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I am new to Haskell and took it upon myself to make a simple generic list-splitting (e.g. string-splitting) function:

-- Helper for splitting: reduce into a list of lists, splitting on delimiters
splitInner :: (Eq a) => [a] -> a -> [[a]] -> [[a]]
splitInner c s (x:y)
    | s `elem` c = [] : (x:y)
    | otherwise = (s : x) : y
splitInner c s []
    | s `elem` c = []
    | otherwise = [[s]]

-- Split a list into a list of lists on a given set of delimiters
split :: (Eq a) => [a] -> [a] -> [[a]]
split delim = foldr (splitInner delim) []

-- Remove empty lists from a list of lists
collapse :: (Eq a) => [[a]] -> [[a]]
collapse = filter (/= [])

-- Split a string on any span of whitespace within
splitSpaces = collapse . split "\t\r\n "

main = (print . splitSpaces) "\t \r\nhello     world, this is code!\nFoo bar  "
-- prints ["hello", "world,", "this", "is", "code!", "Foo", "bar"]

I'm aware that there's a split package that already implements functionality like this.

However, I'm curious: is there any way I could have expressed this functionality better, or more concisely or clearly, still using just the standard library? Or, perhaps, does my code deviate from a typical Haskell solution in some other way? I'm much more used to imperative than functional programming and don't yet have the best sense on evaluating the 'readability' or clarity of code like this.

I'd also like to point out the fact that I couldn't figure out a good way to clearly label the arguments to a function in its definition - the signature [a] -> [a] -> [[a]] certainly doesn't reveal which [a] is the delimiter, for example.

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2 Answers 2

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Regarding identification of function arguments; it's often enough to just name them well. For example it's clear that split's first arg is the delimiter because it's named. Sometimes that's not enough, and it doesn't work for arguments you're not binding, so deffer to a more formal style of comments, which in Haskell means Haddock. This will help with splitInner, but you should still rename those arguments!

The behavior of split as written is kinda weird. Basically, a long chain of delimiters will behave differently (append a bunch of empty lists, or not) depending if they're at the beginning or end of the input.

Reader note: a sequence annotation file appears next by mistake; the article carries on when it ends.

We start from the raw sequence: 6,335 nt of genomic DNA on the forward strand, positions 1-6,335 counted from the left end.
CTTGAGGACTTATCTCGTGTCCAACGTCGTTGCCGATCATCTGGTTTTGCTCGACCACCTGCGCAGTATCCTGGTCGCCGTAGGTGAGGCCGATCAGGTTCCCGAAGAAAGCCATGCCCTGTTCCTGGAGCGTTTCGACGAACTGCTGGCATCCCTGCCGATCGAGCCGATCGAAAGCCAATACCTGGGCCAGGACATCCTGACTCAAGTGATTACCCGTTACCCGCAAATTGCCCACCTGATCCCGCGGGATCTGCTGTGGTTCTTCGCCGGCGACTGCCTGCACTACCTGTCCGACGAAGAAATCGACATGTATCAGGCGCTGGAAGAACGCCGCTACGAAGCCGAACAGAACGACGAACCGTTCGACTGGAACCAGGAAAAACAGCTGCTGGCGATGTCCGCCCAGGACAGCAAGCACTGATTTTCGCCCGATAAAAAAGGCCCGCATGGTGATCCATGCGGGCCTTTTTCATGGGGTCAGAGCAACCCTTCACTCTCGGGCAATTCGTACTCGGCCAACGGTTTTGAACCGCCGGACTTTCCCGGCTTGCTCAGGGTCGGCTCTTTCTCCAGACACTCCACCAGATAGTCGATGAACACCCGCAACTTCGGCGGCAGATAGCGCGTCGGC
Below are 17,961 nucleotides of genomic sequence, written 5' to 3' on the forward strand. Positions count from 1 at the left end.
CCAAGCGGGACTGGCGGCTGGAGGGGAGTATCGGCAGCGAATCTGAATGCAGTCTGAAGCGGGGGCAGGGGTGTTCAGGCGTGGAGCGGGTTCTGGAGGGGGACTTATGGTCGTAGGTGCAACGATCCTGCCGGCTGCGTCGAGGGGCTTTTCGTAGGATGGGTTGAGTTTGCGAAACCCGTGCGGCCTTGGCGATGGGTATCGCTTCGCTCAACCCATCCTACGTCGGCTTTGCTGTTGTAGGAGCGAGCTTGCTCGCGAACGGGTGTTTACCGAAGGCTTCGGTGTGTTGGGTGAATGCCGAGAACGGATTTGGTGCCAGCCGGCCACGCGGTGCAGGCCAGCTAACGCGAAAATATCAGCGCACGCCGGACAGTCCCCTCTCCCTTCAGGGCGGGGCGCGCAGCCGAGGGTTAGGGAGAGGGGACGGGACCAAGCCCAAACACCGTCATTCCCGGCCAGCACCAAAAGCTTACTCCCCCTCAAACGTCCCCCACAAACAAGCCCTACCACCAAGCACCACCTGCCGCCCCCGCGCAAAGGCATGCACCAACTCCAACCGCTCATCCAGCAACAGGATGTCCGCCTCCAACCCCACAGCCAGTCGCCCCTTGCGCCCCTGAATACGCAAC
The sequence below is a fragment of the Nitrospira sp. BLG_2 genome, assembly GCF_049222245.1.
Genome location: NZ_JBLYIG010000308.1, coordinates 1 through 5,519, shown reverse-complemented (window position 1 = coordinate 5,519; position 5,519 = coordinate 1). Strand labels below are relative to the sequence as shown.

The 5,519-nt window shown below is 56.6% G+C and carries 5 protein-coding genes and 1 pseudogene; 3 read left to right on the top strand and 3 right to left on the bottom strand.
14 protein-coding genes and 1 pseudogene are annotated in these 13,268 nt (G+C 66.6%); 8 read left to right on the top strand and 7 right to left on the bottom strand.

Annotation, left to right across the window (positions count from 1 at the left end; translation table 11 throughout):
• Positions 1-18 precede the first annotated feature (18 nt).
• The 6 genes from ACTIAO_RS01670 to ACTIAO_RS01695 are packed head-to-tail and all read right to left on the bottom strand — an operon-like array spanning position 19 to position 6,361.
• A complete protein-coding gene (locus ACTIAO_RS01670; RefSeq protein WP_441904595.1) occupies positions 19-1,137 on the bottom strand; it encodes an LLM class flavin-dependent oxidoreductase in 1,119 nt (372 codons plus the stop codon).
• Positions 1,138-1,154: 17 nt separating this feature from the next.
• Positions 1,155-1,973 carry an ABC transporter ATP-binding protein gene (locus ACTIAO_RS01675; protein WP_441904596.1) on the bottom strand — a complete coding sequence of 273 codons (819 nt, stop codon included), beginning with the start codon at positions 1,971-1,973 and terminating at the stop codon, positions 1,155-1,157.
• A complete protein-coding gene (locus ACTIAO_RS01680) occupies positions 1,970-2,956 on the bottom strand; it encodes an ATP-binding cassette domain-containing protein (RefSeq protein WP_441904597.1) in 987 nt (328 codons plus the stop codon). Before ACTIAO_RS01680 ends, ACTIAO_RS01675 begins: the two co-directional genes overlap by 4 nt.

Do you want to have separate split and collapse functions? If you do then you should do something to normalize the behavior of split, but probably it's better to just fix split so you don't need collapse (which needed a better name anyway).

split :: (Eq a) => [a] -> [a] -> [[a]]
split deliminators = discard . foldr inner [[]]
  where discard xs(x : xs') = if null x then xs' else xs
        inner item acc@(current : closedChunks)
          | item `elem` deliminators = [] : (discard acc)
          | otherwise = (item : current) : closedChunks

As for the most idiomatic Haskell way to do all this...
You could read the source code for the pre-existing library, but that might not be what you need right now. The basic idea of what they're doing is they're acknowledging that there are a lot of different things people might mean by "I want a function to split a list.", so they've built a framework within which it's easy to build lots of "split" functions out of components. That's certainly idiomatic Haskell! but it usually isn't one's first strategy.

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I agree with the previous poster that behavior of split is unexpected and should be changed, but instead of talking about that, I will add a few style suggestions.

My first suggestion is to put your helper functions below their callers. Most people will read your file top-down, and it's much easier to understand the functions after seeing the context in which they are used. I would also put them in a where clause. Using a where clause will limit the scope of the helper functions to only where they are needed, which keeps things clean when modules get larger.

My second suggestion is to follow the common Haskell convention of using (x:xs), instead of writing (x:y). Using xs makes it read as "plural", which is a cue to the reader that it is a list. Third the word delim should probably be plural (delims) to inform the reader that it is a list. Fourth, I would inline collapse. After applying these suggestions, your code would look like this.

main = (print . filter (/= "") . split "\t\r\n ") "\t \r\nhello     world, this is code!\nFoo bar  "

split :: (Eq a) => [a] -> [a] -> [[a]]
split delims = foldr (splitInner delims) []
  where
    splitInner delims c (x:y)
        | c `elem` delims = [] : (x:y)
        | otherwise = (c : x) : y
    splitInner c s []
        | s `elem` c = []
        | otherwise = [[s]]
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